Since 1968, when it was first discovered in southern Finland, a 1,000-year-old grave drew a binary response from the scientific community. The occupant was clearly an individual of high status, dressed in clothing appropriate for women of that time. In addition, she (as they thought then) was buried with a sword and other accessories appropriate to warriors — thought to be mostly men — at the time. Till recently, researchers assumed that there were either two bodies — a man and woman — buried together or that the grave was evidence of female warriors in medieval Finland. Both assumptions were wrong.
Recently conducted DNA analysis of the contents of the grave, published in the European Journal of Archaeology, indicates that its occupant suffered from Klinefelter syndrome, a condition where a person has XXY chromosomes (instead of either XX or XY). And the high-status burial suggests that they were not just accepted, but respected. The message from the Finnish grave is a simple one. In terms of ossified gender identities, it is the contemporary world — or at least a large part of it — that is the aberration.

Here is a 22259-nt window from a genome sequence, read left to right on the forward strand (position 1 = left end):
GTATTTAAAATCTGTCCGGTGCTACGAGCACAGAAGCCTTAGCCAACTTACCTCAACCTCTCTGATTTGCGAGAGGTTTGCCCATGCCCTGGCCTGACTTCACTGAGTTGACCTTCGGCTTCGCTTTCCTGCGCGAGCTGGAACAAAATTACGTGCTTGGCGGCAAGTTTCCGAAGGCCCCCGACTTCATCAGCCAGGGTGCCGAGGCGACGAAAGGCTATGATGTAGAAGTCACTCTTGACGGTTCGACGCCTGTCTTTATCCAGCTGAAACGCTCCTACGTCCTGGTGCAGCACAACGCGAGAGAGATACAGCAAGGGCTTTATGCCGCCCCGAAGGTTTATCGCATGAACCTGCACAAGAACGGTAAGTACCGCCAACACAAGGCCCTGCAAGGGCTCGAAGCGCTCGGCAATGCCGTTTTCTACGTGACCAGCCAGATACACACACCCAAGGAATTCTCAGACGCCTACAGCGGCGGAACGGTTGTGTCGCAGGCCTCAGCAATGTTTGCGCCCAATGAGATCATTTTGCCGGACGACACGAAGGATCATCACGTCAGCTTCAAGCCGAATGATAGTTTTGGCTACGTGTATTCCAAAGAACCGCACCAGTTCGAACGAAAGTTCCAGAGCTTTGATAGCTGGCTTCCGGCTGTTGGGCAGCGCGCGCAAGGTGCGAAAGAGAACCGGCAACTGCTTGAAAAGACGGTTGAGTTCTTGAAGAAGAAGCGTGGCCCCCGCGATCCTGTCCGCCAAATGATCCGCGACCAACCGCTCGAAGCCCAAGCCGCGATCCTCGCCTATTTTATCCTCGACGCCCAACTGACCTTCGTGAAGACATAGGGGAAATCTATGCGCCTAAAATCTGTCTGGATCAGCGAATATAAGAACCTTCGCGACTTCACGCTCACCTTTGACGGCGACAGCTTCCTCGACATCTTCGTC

Conservatives chagrined about women in the armed forces or which toilet a transgender person will use often cite “human nature” and history as justification for their prejudice. But across societies — including in the subcontinent — gender and sexuality have existed across a spectrum, and been accepted as part and parcel of the diversity of the human species. A DNA analysis is not needed to show that human societies, even contemporary ones, are the most adept at creating differences and then assigning them an oppressive hierarchy. A thousand years ago, a person of composite biology and identity could be a warrior, perhaps even a noble. Perhaps it’s time human nature went back to its roots.
This editorial first appeared in the print edition on August 13, 2021 under the title ‘A human warrior’.